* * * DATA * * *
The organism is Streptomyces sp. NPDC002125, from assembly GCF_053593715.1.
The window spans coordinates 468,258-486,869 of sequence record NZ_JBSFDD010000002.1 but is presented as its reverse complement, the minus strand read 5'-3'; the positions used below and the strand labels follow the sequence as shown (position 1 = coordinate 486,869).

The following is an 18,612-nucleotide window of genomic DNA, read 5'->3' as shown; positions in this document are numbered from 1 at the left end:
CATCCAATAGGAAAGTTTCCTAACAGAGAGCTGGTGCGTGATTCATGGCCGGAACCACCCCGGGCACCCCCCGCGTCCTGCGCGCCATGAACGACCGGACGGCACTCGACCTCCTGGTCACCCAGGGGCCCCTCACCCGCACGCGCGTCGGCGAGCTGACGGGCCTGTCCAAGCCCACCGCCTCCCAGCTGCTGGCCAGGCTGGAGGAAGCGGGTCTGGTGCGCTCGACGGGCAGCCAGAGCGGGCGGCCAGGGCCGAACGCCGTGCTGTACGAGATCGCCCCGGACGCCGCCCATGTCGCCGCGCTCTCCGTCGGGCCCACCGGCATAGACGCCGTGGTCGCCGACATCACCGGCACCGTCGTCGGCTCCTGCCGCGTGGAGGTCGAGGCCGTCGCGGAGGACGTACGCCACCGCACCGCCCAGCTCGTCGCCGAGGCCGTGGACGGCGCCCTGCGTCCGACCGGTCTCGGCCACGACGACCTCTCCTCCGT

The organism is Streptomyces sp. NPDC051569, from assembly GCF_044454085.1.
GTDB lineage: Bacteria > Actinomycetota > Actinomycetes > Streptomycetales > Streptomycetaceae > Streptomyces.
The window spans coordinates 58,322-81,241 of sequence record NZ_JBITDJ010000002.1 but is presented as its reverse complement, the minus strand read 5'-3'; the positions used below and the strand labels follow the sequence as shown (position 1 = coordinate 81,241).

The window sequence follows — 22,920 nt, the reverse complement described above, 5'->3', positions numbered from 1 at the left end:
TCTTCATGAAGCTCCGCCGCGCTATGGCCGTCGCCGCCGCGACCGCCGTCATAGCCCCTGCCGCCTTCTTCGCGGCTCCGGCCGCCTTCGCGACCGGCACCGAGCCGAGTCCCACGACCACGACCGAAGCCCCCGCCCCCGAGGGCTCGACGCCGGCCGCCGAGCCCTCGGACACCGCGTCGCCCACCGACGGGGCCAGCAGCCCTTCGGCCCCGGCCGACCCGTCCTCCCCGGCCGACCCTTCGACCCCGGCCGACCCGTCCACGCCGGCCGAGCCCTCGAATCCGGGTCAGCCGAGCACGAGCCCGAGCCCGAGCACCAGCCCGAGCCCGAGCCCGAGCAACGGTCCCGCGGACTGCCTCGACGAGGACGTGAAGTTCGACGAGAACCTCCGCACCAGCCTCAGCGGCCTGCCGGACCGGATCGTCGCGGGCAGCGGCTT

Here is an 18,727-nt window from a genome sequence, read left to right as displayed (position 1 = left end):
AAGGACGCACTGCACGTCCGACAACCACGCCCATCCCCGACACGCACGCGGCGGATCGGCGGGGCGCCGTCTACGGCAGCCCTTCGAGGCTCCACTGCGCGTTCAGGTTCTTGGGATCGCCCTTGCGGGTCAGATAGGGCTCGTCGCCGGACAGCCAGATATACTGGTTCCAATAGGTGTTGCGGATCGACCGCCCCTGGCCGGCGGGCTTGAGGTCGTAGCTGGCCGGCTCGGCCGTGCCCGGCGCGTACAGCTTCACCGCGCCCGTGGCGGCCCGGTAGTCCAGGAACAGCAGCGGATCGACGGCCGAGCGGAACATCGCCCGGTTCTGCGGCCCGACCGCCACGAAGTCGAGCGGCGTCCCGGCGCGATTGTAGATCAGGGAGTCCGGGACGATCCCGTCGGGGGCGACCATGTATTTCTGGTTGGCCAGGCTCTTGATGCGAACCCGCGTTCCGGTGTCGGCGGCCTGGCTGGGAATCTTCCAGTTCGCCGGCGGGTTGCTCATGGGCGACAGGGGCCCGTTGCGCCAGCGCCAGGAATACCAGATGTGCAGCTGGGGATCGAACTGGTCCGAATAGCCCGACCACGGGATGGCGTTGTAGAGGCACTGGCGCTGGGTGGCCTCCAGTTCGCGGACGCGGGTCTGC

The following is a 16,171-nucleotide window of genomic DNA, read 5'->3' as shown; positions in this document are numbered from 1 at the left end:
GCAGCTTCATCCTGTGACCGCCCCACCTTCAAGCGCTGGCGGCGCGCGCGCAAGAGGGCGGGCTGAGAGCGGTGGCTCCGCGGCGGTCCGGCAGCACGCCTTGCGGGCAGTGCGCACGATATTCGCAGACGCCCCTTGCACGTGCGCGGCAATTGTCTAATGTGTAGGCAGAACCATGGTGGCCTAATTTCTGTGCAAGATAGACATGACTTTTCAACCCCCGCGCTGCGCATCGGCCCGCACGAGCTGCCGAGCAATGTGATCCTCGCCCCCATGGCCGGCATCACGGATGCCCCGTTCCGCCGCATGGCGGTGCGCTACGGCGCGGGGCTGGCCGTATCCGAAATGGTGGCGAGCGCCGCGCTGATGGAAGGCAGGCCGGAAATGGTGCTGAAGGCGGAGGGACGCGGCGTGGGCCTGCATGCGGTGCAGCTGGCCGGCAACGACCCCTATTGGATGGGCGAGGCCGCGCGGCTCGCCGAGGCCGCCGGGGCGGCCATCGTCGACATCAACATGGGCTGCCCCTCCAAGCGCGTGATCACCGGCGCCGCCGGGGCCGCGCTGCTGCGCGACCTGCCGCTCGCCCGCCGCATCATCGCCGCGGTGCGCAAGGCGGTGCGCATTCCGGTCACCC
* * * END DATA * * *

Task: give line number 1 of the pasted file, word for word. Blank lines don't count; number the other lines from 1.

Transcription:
The organism is Streptomyces sp. NPDC002125, from assembly GCF_053593715.1.